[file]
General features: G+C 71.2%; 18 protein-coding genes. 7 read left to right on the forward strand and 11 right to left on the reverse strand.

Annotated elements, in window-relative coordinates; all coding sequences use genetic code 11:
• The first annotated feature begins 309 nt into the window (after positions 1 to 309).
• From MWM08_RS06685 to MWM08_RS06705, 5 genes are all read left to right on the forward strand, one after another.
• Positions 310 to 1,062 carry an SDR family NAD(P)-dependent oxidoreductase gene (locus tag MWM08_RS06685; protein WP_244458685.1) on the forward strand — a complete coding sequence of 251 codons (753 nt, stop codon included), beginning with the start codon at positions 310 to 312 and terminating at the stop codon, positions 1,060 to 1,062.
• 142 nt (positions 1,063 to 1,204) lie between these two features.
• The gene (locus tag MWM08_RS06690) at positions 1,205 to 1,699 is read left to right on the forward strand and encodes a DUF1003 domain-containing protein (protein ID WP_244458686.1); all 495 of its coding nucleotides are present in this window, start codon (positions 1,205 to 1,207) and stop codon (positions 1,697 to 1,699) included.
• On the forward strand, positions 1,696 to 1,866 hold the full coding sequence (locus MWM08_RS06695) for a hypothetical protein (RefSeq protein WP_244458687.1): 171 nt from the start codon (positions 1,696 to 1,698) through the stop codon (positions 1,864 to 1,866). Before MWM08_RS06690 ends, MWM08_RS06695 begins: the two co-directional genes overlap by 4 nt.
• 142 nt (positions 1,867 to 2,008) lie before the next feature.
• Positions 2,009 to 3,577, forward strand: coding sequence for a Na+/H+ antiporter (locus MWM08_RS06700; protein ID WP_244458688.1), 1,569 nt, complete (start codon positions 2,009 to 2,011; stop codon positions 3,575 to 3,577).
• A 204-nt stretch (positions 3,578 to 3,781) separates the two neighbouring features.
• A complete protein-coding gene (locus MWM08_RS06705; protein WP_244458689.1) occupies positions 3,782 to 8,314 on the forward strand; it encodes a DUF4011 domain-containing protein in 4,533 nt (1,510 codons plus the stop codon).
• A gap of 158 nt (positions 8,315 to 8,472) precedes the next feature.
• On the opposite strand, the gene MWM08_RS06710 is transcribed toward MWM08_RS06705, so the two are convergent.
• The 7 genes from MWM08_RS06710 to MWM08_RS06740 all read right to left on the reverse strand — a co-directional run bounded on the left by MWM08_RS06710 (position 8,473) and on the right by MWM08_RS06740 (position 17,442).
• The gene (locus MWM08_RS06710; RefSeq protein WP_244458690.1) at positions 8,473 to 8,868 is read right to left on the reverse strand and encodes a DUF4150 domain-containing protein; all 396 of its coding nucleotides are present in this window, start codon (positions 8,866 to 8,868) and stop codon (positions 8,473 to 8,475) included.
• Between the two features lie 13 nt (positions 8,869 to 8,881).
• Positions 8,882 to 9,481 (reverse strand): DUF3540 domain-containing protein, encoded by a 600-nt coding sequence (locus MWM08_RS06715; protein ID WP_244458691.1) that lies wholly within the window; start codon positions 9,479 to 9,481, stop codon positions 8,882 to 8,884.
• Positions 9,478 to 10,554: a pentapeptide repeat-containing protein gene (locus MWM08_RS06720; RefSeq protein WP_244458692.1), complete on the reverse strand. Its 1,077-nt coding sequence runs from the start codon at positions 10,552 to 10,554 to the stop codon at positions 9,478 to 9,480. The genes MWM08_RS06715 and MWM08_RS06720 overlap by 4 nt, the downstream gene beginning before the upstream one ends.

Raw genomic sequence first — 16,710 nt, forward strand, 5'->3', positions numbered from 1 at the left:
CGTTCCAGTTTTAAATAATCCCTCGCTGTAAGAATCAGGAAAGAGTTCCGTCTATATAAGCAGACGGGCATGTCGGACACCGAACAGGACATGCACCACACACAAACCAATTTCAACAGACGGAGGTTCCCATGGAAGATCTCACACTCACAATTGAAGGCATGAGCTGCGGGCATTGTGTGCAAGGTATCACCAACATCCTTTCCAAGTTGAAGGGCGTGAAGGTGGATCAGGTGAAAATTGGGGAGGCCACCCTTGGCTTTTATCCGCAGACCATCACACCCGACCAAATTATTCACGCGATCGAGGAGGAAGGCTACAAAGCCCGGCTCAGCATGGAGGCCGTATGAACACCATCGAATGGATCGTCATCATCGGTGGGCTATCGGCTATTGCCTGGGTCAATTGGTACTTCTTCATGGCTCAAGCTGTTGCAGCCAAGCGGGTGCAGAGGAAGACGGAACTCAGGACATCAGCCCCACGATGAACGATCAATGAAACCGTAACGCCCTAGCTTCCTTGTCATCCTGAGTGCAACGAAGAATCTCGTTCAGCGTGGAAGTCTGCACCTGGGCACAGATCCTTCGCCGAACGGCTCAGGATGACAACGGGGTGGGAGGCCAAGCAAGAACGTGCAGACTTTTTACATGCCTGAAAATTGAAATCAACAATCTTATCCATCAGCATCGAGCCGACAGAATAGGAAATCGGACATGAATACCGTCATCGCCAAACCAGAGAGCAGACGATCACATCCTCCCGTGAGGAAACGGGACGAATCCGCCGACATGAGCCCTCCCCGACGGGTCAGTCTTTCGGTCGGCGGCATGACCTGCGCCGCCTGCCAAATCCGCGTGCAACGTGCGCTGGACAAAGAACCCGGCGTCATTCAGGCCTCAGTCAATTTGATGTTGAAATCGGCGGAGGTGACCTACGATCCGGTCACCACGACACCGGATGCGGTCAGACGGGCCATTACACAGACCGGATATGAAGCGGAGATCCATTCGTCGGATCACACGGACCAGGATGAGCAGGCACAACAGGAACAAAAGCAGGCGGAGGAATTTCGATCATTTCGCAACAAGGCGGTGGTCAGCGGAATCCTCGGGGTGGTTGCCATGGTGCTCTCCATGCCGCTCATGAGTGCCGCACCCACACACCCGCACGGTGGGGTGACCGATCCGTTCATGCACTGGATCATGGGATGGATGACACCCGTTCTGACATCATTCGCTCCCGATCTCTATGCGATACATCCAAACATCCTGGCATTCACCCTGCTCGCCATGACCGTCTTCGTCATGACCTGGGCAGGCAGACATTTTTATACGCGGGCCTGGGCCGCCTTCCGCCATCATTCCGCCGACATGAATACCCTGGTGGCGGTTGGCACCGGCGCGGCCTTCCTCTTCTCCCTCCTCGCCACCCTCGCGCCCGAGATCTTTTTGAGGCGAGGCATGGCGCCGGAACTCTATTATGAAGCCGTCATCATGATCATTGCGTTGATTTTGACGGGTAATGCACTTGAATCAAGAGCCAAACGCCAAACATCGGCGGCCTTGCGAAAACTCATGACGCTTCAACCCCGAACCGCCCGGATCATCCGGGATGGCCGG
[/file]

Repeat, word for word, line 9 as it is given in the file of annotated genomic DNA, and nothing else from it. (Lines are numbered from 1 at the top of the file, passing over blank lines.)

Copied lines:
• 142 nt (positions 1,867 to 2,008) lie before the next feature.